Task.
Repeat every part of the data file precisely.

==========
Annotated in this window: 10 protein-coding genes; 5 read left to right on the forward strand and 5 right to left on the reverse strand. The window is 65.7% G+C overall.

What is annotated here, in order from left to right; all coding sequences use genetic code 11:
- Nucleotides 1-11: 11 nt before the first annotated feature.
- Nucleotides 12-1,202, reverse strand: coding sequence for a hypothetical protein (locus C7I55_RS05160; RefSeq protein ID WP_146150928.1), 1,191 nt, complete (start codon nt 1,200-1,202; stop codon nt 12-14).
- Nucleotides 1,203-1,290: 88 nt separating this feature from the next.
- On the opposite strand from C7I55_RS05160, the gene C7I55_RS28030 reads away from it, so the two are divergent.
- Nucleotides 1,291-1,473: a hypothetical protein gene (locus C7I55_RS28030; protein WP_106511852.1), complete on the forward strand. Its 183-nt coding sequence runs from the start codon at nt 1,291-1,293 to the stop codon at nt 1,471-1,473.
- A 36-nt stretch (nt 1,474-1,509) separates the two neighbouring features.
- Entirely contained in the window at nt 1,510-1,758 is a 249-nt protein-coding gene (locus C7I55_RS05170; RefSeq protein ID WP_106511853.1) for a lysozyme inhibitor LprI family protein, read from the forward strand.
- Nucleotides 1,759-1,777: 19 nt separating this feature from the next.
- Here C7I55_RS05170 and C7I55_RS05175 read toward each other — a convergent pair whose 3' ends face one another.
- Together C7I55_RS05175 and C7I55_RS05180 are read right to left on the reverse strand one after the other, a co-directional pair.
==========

Annotated in this window: 10 protein-coding genes; 5 read left to right on the forward strand and 5 right to left on the reverse strand. The window is 65.7% G+C overall.

What is annotated here, in order from left to right; all coding sequences use genetic code 11:
- Nucleotides 1-11: 11 nt before the first annotated feature.
- Nucleotides 12-1,202, reverse strand: coding sequence for a hypothetical protein (locus C7I55_RS05160; RefSeq protein ID WP_146150928.1), 1,191 nt, complete (start codon nt 1,200-1,202; stop codon nt 12-14).
- Nucleotides 1,203-1,290: 88 nt separating this feature from the next.
- On the opposite strand from C7I55_RS05160, the gene C7I55_RS28030 reads away from it, so the two are divergent.
- Nucleotides 1,291-1,473: a hypothetical protein gene (locus C7I55_RS28030; protein WP_106511852.1), complete on the forward strand. Its 183-nt coding sequence runs from the start codon at nt 1,291-1,293 to the stop codon at nt 1,471-1,473.
- A 36-nt stretch (nt 1,474-1,509) separates the two neighbouring features.
- Entirely contained in the window at nt 1,510-1,758 is a 249-nt protein-coding gene (locus C7I55_RS05170; RefSeq protein ID WP_106511853.1) for a lysozyme inhibitor LprI family protein, read from the forward strand.
- Nucleotides 1,759-1,777: 19 nt separating this feature from the next.
- Here C7I55_RS05170 and C7I55_RS05175 read toward each other — a convergent pair whose 3' ends face one another.
- Together C7I55_RS05175 and C7I55_RS05180 are read right to left on the reverse strand one after the other, a co-directional pair.